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EU leaders warn budget deal far off
Published on:Friday, November 23, 2012 - 19:28
European leaders voiced doubts Friday on reaching agreement on a trillion-euro EU budget for 2014-2020, as gruelling talks pushed into a second day with a deal to bridge bitter divisions seeming increasingly distant.
The summit talks in Brussels were suspended overnight after less than an hour and a half, having already begun hours late on Thursday due to the vast differences on the need for cuts between the bloc's have and have-not nations.
The talks were scheduled to resume at 1100 GMT on Friday once delegates from the 27 nations have had time to examine new proposals on the 2014-2020 budget submitted by EU president Herman Van Rompuy.
But with an increasingly eurosceptic Britain threatening to wield its veto, and splits throughout the EU over the level of spending, German Chancellor Angela Merkel warned that the EU may have to wait until a future summit for any agreement.
"I think we're advancing a bit, but I doubt that we will reach a deal," Merkel said as she and her fellow leaders left the first session of talks.
French President Francois Hollande warned that a failure to reach a deal was increasingly likely.
"It's what everyone has in mind," Hollande said as he left for the night, due back hours later to try to breach the divisions.
The first round of talks followed a tough day of face-to-face meetings between Van Rompuy and each of the bloc's leaders, followed by a flurry of backroom bilaterals to discuss the trillion-euro budget.
"Maybe this meeting will be long and complicated," Van Rompuy said as the two-day talks opened. "Fortunately this issue only comes up every seven years," he added wryly.
Before wrapping up for the night, leaders first nominated Luxembourg's Yves Mersch to the executive board of the European Central Bank, despite a row over a lack of female candidates for the job.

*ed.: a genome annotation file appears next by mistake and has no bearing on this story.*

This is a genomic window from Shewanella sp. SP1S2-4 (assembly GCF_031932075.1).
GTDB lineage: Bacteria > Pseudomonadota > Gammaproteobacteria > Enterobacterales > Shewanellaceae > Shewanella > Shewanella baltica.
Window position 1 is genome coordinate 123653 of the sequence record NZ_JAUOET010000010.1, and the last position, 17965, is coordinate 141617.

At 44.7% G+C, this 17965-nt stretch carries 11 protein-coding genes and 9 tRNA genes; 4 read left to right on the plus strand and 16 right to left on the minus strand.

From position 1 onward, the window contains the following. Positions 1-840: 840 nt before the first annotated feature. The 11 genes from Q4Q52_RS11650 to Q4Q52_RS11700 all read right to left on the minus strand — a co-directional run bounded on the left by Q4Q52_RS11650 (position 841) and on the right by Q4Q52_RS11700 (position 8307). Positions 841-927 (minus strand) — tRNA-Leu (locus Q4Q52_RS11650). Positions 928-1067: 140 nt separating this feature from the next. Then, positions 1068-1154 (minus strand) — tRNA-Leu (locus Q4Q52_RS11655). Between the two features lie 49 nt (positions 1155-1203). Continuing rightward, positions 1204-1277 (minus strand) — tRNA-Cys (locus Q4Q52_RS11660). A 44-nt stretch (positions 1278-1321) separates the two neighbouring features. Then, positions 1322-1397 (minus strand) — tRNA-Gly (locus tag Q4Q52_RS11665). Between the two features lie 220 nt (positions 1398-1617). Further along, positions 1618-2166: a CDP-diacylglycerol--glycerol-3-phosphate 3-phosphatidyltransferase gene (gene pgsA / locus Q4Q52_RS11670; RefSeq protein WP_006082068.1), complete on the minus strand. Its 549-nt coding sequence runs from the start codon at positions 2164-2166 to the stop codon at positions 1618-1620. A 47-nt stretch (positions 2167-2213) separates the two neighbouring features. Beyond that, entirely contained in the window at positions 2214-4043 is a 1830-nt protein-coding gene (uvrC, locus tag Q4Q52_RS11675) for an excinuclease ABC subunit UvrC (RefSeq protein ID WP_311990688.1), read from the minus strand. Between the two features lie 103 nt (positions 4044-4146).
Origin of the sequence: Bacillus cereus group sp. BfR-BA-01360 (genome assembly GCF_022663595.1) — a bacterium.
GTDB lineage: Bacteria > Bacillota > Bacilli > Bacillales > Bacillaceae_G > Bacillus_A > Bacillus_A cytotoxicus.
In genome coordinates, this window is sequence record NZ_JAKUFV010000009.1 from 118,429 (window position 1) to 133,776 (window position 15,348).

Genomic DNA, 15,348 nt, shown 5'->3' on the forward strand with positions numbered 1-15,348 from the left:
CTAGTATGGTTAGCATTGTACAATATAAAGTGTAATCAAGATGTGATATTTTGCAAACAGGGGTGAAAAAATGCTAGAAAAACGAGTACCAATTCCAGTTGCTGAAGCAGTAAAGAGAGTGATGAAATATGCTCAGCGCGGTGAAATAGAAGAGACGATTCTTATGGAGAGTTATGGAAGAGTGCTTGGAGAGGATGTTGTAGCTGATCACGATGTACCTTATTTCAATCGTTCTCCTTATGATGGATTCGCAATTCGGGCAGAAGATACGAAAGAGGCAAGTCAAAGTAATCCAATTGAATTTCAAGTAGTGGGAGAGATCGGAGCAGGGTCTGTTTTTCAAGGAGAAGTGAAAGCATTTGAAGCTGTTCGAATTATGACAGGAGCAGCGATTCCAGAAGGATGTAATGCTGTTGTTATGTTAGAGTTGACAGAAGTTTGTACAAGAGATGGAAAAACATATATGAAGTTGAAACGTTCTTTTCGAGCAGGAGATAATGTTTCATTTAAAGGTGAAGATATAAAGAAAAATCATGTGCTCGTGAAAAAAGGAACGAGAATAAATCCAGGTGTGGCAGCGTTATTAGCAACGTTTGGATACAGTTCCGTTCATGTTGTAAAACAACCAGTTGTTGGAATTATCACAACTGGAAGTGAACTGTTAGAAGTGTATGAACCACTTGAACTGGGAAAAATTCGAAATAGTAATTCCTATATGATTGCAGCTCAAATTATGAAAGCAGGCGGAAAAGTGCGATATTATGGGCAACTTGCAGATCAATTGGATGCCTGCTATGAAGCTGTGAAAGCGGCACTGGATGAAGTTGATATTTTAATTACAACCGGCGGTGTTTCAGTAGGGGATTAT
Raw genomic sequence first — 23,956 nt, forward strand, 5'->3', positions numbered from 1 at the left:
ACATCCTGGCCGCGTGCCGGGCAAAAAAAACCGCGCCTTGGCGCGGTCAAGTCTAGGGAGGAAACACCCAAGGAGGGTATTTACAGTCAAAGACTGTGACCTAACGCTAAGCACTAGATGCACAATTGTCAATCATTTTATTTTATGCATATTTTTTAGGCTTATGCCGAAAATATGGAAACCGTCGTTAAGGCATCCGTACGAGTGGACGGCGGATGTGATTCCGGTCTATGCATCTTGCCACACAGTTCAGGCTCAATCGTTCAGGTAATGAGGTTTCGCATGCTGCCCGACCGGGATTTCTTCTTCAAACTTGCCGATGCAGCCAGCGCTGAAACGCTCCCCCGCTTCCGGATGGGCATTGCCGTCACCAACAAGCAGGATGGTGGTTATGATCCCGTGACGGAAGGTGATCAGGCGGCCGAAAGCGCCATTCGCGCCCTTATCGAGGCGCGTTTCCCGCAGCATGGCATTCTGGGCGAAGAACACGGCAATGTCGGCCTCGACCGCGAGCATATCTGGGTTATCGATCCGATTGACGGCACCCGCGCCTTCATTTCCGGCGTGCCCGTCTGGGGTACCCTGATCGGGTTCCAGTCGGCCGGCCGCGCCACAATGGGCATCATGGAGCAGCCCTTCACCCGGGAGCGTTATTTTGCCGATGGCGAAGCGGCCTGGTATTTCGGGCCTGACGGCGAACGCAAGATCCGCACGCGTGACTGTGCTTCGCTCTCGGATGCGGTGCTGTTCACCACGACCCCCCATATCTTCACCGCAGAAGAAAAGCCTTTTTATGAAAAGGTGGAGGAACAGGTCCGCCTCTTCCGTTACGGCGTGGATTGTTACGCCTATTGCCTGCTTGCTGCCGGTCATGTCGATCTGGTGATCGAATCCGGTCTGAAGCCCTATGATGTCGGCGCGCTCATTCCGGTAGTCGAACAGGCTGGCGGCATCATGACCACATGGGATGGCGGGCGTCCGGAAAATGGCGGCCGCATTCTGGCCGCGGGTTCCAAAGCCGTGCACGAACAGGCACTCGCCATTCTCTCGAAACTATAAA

Ahead of the summit France and Germany, whose cooperation is often the much-needed driving force for a breakthorugh in tough EU negotiations, called for efforts to find common ground.
"I have come to seek a compromise, not to set an ultimatum," said Hollande.
But the threat by British Prime Minister David Cameron to wield his veto unless the EU meets his demands for substantial cuts in the proposed budget, weighed heavily on the proceedings, with leaders of the EU's poorer nations ready to battle for funds many richer nations seemed convinced need to be slashed.
A new draft proposal from Van Rompuy, aiming to accommodate the 27 different points of view of the EU member states, was circulated to heads of state and government for discussion at a dinner during the talks.
Cameron, who is under constant pressure from eurosceptics in his Tory party to battle supposed European meddling and bureaucracy, had vowed to bring down the budget from a proposed 1.047 trillion euros $1.347 trillion) to 886 billion euros.
Rompuy's new proposal reintroduces an earlier figure of 972 billion euros in spending, which comes to 1.01 percent of the EU's total economic output.
His latest blueprint also spreads the funds more generously to sensitive envelopes like the cohesion funds for regional development, and the Common Agricultural Policy, the farm subsidies cherished by France that are the budget's biggest single item.
Rompuy backed off from threats to cut EU operational costs in his new plan, a proposal that had triggered social movements by workers from EU institutions.
Amid the gloom, Austria's Chancellor Werner Faymann raised the idea of a fresh summit in January and February, as did the premiers of Italy and Spain, Mario Monti and Mariano Rajoy.
"We will not accept the unacceptable," warned Monti.
Italy is among the countries that contribute more to the EU budget than they get back, known as the "net contributors", while once mighty Spain recently joined the camp of those who get more cash than they put into the common pot.
Britain is the most vocal of the group of austerity-driven contributor nations seeking EU budget cuts to match belt-tightening programmes at home.
"No, I'm not happy at all," Cameron said on arrival.
Austria, Britain, Denmark, France, Finland, Germany, the Netherlands and Sweden have banded together to demand spending cuts, but are far from being on the same page regarding what should be cut or by how much.
France, the biggest recipient of farming funds, has rejected proposals to cut spending on the Common Agricultural Policy (CAP), the largest item on the budget.
But so-called Cohesion Funds -- billions of euros outlayed each year to the EU's newer and poorer entrants so they can catch up with richer neighbours -- are also central to the battle at the summit.
The third hot-button issue will be rebates.
Britain in particular cherishes the budget rebate obtained by then prime minister Margaret Thatcher in 1984 on the grounds that London was paying too much into the bloc's coffers.